The relator need not have been personally harmed by the defendant's conduct; instead, the relator is recognized as receiving legal standing to sue by way of a "partial assignment" to the relator of the injury to the government caused by the alleged fraud.[13] The information must not be public knowledge, unless the relator qualifies as an "original source."[14]

The False Claims Act provides incentive to relators by granting them between 15% and 25% of any award or settlement amount.[15] In addition, the statute provides an award of the relator's attorneys' fees, making qui tam actions a popular topic for the plaintiff's bar. An individual bringing suit pro se — that is, without the representation of a lawyer — may not bring a qui tam action under the False Claims Act.[16]

Once a relator brings suit on behalf of the government, the Department of Justice, in conjunction with a U.S. Attorney for the district in which the suit was filed, have the option to intervene in the suit. If the government does intervene, it will notify the company or person being sued that a claim has been filed. Qui tam actions are filed under seal, which has to be partially lifted by the court to allow this type of disclosure. The seal prohibits the defendant from disclosing even the mere existence of the case to anyone, including its shareholders, a fact which may cause conflicts with the defendant's obligation under Securities & Exchange Commission or stock exchange regulations that require it to disclose lawsuits that could materially affect stock prices. The government may subsequently, without disclosing the identity of the plaintiff or any of the facts, begin taking discovery from the defendant.

If the government does not decide to participate in a qui tam action, the relator may proceed alone without the Department of Justice, though such cases historically have a much lower success rate. Relators who do prevail in such cases may potentially receive a higher relator's share, to a maximum of 30%.[15] It is conventionally thought that the government chooses legal matters it would prosecute because the government would only want to get involved in what it believes are winning cases.[17]

False patent marking edit

It is an offense under 35 U.S.C. § 292 (the "False Marking Statute") to falsely mark goods as "patented" or "patent pending". Before the enactment of the America Invents Act, any person could sue for breach, and the penalty of up to $500 was shared between the government and the person suing. Frequently, patentees fail to remove patent markings from their products following the expiration date of their patents and continue to mark goods sold after that date as patented. This behavior was largely overlooked until a court held that a separate penalty was due for each such article sold.[18]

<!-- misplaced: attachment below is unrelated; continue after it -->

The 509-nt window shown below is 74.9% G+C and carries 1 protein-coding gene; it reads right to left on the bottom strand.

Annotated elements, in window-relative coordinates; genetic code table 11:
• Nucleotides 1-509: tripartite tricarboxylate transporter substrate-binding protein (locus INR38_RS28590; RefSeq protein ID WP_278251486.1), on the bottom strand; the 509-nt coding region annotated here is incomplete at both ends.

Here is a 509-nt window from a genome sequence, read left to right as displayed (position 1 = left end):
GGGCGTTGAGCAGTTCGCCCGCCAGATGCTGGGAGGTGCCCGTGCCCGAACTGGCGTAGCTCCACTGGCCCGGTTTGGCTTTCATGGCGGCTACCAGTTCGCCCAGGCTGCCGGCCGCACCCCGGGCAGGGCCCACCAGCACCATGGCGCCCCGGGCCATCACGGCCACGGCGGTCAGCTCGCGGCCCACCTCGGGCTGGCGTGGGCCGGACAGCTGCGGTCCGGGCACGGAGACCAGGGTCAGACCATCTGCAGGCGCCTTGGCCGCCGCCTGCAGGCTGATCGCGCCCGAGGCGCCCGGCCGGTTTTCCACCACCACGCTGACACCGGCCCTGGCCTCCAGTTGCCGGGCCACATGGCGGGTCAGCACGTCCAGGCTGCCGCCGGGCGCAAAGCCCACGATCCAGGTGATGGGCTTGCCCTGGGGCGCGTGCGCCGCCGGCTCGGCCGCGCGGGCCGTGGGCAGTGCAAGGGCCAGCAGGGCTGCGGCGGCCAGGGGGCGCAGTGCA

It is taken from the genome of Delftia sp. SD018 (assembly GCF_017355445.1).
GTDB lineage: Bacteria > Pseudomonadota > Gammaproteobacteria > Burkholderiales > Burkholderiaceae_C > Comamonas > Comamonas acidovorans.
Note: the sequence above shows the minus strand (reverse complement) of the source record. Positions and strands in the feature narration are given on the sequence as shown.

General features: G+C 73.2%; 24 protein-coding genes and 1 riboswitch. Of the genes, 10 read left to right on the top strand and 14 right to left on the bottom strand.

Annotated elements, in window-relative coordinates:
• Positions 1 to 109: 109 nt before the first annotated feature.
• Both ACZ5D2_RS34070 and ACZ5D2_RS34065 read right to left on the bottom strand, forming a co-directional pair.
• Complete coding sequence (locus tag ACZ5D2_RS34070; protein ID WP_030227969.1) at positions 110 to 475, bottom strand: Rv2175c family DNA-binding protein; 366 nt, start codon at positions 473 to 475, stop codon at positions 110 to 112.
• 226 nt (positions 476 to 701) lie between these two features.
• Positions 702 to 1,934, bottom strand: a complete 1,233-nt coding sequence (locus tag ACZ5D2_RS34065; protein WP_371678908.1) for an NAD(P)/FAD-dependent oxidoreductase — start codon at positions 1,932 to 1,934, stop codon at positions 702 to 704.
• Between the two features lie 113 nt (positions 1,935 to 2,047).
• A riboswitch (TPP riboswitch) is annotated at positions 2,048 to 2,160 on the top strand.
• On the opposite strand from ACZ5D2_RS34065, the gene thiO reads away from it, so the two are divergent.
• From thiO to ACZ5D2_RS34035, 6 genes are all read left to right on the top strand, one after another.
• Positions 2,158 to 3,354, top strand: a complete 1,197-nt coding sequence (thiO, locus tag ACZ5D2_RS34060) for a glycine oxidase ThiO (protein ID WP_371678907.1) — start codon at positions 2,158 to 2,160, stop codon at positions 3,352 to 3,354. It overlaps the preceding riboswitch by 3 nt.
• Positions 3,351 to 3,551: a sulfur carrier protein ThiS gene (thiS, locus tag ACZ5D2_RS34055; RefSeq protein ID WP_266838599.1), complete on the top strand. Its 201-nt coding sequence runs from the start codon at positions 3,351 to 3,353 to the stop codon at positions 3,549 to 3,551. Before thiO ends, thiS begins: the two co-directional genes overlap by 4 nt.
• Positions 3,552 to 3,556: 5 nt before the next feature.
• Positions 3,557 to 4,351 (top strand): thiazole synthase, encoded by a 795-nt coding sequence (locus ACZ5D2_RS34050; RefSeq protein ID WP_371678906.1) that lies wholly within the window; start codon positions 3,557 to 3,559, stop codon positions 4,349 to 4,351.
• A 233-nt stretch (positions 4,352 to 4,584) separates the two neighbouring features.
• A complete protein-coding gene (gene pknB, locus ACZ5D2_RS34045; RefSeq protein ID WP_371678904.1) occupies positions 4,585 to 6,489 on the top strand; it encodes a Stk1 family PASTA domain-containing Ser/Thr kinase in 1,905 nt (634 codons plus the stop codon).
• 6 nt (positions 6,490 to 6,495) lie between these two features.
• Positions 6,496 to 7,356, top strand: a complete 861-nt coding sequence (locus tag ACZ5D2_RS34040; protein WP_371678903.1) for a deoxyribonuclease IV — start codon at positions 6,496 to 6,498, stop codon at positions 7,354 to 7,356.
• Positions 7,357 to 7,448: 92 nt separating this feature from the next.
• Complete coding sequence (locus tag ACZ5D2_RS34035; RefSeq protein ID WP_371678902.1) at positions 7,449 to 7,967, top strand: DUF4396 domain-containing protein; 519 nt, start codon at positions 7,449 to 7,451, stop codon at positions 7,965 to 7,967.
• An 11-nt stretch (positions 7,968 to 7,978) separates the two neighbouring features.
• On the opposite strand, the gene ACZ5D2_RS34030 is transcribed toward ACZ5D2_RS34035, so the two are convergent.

In 2011, the United States District Court for the Northern District of Ohio held that the False Marking Statute was unconstitutional. Judge Dan Aaron Polster determined that it violated the Take Care Clause of Article II of the Constitution, because it represented "a wholesale delegation of criminal law enforcement power to private entities with no control exercised by the Department of Justice".[1]

The America Invents Act made significant changes to false marking laws, that affected all pending and future false marking actions:[2]

  • Only the U.S. government can now sue for the civil penalty authorized in § 292.
  • Private entities can still sue, but only for compensatory damages. These plaintiffs must prove actual competitive injury from the false marking.
  • It is no longer a violation to mark a product with an expired patent, as long as that patent once covered the product.

Defense Criminal Investigative Service edit

  • From January 2006 to November 2011, Defense Criminal Investigative Service (DCIS) conducted 115 investigations involving qui tam matters. These qui tam investigations did not necessarily arise from reprisal complaints. Nonetheless, the person filing the complaint contributes to the mission of the Inspector General and is considered a whistleblower in the person's own right.[19]
  • In 2006, qui tam whistleblowers provided DCIS 102 information reports resulting in 57 regular investigations. In the following two years, 79 information reports resulted in 68 regular investigations and 71 information reports resulted in 43 regular investigations, respectively. In 2009 and 2010, 86 information reports generated 65 regular investigations and 108 information reports generated 73 regular investigations. At the close of 2011, DCIS had 82 information reports resulting in 56 regular investigations.[19]

Examples edit